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Scientists involved in a study published in the journal Science expect a 99% drop in wild salmon populations that swim past farms during migration within the next four years.
Salmon crowded in farms just off the Canadian coast create an environment in which sea lice thrive. The parasite is then transferred to wild salmon populations because of the farms’ open-net design, releasing the multiplied lice into open water.
Most at risk are young salmon as they migrate from rivers where they hatched to the ocean. Juvenile salmon are more likely to die from sea lice infestation due to their small size and thin skin.
A co-author of the study (“Declining Wild Salmon Populations in Relation to Parasites From Farm Salmon”) explained the situation: “Salmon farming breaks natural law. In the natural system, the youngest salmon are not exposed to sea lice because the adult salmon that carry the parasite are offshore. But fish farms cause a deadly collision between the vulnerable young salmon and sea lice. They are not equipped to survive this, and they don’t.”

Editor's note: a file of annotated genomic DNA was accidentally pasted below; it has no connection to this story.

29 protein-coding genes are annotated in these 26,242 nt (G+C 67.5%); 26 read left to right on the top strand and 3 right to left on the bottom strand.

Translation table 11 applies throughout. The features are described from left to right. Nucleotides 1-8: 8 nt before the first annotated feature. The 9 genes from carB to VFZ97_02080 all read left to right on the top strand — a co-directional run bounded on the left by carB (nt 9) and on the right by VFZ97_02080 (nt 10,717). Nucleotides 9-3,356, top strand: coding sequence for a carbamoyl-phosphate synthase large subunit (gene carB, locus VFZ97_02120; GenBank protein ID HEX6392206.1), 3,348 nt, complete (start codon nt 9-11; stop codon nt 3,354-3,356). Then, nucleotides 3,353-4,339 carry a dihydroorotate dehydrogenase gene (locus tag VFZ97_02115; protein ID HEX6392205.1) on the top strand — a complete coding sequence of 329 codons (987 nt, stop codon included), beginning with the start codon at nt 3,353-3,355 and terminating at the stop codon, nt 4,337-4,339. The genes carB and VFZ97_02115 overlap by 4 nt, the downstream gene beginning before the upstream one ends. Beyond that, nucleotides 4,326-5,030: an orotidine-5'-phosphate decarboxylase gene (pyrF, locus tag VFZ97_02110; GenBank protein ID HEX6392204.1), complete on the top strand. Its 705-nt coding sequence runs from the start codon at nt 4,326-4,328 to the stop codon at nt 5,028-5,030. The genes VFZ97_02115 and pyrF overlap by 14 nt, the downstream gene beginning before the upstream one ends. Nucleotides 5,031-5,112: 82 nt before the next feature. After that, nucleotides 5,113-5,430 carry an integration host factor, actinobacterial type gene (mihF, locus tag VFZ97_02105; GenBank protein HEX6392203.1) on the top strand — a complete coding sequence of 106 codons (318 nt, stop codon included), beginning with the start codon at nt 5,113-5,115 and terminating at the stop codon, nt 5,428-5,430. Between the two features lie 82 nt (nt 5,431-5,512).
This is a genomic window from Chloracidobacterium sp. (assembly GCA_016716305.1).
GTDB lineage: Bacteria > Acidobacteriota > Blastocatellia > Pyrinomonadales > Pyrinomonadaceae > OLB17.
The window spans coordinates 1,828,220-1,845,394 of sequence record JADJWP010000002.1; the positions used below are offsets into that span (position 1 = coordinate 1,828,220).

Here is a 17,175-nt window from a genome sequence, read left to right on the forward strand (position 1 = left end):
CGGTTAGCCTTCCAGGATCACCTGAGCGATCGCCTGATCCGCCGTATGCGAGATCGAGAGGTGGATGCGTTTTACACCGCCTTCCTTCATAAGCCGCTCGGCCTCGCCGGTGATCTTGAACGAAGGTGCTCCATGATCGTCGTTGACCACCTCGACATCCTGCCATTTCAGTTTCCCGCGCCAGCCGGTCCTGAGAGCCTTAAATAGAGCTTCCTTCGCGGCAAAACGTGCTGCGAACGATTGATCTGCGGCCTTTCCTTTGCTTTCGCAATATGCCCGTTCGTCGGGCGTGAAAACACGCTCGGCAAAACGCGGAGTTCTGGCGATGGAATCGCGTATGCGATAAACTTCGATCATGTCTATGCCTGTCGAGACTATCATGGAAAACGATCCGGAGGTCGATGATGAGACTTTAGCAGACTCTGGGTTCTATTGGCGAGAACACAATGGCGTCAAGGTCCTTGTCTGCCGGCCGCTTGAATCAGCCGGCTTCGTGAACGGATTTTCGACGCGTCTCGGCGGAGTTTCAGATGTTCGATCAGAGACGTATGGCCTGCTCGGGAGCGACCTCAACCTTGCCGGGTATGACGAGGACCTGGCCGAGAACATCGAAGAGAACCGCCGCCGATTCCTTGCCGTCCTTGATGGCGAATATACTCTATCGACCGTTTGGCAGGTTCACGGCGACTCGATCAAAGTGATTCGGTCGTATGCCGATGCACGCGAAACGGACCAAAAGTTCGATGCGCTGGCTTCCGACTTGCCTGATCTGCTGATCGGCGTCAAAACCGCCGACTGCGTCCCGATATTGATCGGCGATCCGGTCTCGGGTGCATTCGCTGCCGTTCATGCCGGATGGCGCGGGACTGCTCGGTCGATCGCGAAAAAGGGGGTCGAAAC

After collecting data on adult wild salmon returns in British Columbia’s Broughton Archipelago region dating back to the 1970s, researchers compared populations that had not been exposed to salmon farms to those that were. The scientists found that wild salmon numbers in regions with many fish farms were drastically lower. Also, the study found that when farms were closed, the numbers in that region rebounded.
The argument over the negative impact of fish farms is heated. Fish farm advocates argue studies such as these rely heavily on conjecture and not hard science—claiming the reasons for the rise and fall in salmon populations are too complex to directly link rapidly declining wild populations to fish farms.
Recent years have seen a drastic increase in demand for nutrient-rich fish such as salmon, leading fish farm supporters to advocate large-scale expansion of farming. If these plans are realized, and the study’s findings are correct, ever-greater numbers of salmon will be threatened.
Wild salmon is a vital part of the ecosystem; orcas, grizzly bears, birds and even trees would all be adversely affected by a drastic drop in the number of wild salmon.
Currently, there are two main solutions for limiting fish farms’ effects on the natural environment:
Move existing farms away from the rivers salmon use to spawn.
Change the farms into closed-net operations, containing the pathogens.
However, both of these proposals are expensive, meaning increased costs for farmers and higher prices for consumers.